Trust-Building Initiatives
To get to the point where you trust your life to someone, you need a few opportunities in a less challenging environment.  One of the exercises used by Outward Bound is to blindfold half of a group and mute the others.  Consequently, those who cannot see where they are being led (through an obstacle course) must depend on their seeing partners, who must, in turn, find a way to communicate non-verbally with their blindfolded colleagues.
If you can fall on your face or hit your head, you need to trust that your partner is telling you the right thing to do to avoid those things.  If you can't speak to anyone, you must use body signs and touch to indicate what is ahead and to instill trust in the one you are leading.  If you don't work together as a team, filling in what each of you lacks, you won't survive the obstacle course or overcome your handicaps, much less make the Tower climb.
Another initiative -- "Building a House" -- involves blindfolding the entire group and then putting each person's hands on one part of two interconnected ropes.  The group must find a way to put down the ropes in the shape of a house (square on bottom, triangle on top).  Only the individuals in the group cannot see how long the ropes are, they are not told they are interconnected, and they do not know where they are on the rope, much less where the other nine people in the group are.
At first, everyone starts yelling at once.  Several individuals start shouting orders to the others, who don't know who to listen to.  Others keep asking where someone else is, trying to get their bearings.  Some individuals move their hands along the rope, trying to meet up with a team member.  Chaos reigns for a while, until someone finds the spot where the two ropes connect and tells the others.  Then another group member suggests they measure out at arm's length the length of the rope and the distance between each person.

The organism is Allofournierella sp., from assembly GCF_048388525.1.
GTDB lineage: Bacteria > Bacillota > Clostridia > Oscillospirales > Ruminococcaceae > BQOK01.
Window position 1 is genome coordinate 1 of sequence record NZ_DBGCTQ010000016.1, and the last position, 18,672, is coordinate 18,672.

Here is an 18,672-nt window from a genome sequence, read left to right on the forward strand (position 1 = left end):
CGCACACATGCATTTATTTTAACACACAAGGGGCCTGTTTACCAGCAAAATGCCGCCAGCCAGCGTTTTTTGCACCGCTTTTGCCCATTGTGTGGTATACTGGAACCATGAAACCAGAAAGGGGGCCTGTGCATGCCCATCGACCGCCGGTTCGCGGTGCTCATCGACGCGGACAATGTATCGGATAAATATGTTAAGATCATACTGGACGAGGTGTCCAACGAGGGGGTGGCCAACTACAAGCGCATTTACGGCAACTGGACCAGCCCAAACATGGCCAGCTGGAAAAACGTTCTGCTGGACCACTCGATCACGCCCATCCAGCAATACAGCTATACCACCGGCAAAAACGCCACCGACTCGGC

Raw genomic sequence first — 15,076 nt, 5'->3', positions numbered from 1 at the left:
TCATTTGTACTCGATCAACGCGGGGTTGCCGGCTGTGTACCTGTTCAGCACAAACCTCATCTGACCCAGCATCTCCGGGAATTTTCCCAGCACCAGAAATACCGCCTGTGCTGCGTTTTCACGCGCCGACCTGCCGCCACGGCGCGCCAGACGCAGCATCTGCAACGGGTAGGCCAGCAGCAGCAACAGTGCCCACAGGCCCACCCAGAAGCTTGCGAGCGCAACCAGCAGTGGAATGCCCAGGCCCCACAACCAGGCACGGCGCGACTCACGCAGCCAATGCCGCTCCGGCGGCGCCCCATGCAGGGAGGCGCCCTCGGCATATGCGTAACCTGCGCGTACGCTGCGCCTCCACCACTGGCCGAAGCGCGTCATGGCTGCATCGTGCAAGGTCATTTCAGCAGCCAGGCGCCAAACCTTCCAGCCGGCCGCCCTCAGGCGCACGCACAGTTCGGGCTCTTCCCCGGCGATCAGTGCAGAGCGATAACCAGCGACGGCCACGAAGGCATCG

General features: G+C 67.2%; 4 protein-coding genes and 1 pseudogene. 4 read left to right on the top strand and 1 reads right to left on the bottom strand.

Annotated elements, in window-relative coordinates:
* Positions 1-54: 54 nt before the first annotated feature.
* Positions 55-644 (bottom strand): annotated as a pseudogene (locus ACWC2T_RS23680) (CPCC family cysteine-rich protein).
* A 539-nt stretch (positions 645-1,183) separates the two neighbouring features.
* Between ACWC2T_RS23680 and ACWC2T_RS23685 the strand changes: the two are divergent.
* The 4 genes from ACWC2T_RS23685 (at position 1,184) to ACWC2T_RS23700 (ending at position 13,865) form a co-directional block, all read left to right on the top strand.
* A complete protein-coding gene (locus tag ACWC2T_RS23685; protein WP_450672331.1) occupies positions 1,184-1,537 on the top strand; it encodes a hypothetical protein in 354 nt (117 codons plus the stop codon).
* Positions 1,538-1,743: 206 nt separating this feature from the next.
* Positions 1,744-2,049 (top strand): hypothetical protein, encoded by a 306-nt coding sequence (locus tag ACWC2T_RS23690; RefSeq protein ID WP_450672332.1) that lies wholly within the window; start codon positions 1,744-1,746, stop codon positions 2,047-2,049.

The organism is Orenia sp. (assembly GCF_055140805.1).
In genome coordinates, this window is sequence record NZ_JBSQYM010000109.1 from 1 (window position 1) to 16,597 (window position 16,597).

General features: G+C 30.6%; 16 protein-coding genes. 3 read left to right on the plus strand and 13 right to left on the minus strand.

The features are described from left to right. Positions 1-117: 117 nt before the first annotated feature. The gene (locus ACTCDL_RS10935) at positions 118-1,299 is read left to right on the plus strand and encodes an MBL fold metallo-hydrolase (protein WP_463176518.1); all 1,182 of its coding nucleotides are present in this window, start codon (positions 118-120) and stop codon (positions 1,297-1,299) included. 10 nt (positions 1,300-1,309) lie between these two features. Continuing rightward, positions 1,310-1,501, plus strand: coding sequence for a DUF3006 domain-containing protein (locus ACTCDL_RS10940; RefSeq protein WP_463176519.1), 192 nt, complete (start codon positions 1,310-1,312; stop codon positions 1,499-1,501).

Some team members are very actively trying to take over and solve the problem, others are standing at the side wondering where they are and why no one is listening to them.  Through the chaos, a plan emerges, but communicating it to everyone is not as easy as it might seem.  Eventually, that happens, the rope is plotted on the ground, and the blindfolds are taken off.
The debriefing focused to teamwork and conflict resolution and to what degree it failed or succeeded.  Who became the leader and why?  How did the students who think of themselves as leaders react to someone else taking that position and making them followers?  Some said they were willing to follow, others felt they stopped caring about the solution when they weren't involved anymore.  What role should followers have?  What happened when everyone shouted at the same time?  How can everyone contribute and still have a good plan?
When someone was overheard saying: "You're a loser.  Stop screwing the whole thing up" -- how did that affect the individual being addressed and his or her ability to be a productive member of the team?  How did the team intervene with the person who made the comment?  Why didn't anyone say "Let's figure where we are and come up with a plan" before the shouting started?
When something or someone handicaps your usual way of doing things, can you be flexible and fluid enough to come up with an alternative or are you overly dependent on a set way of dealing with the world?  How can individuals contribute to a group experience?  One student remarked on the experience, "I learned to understand my function in groups and group dynamics more" while another noted, "I think that now I am more likely to be open and flexible when working in groups."
(go back home)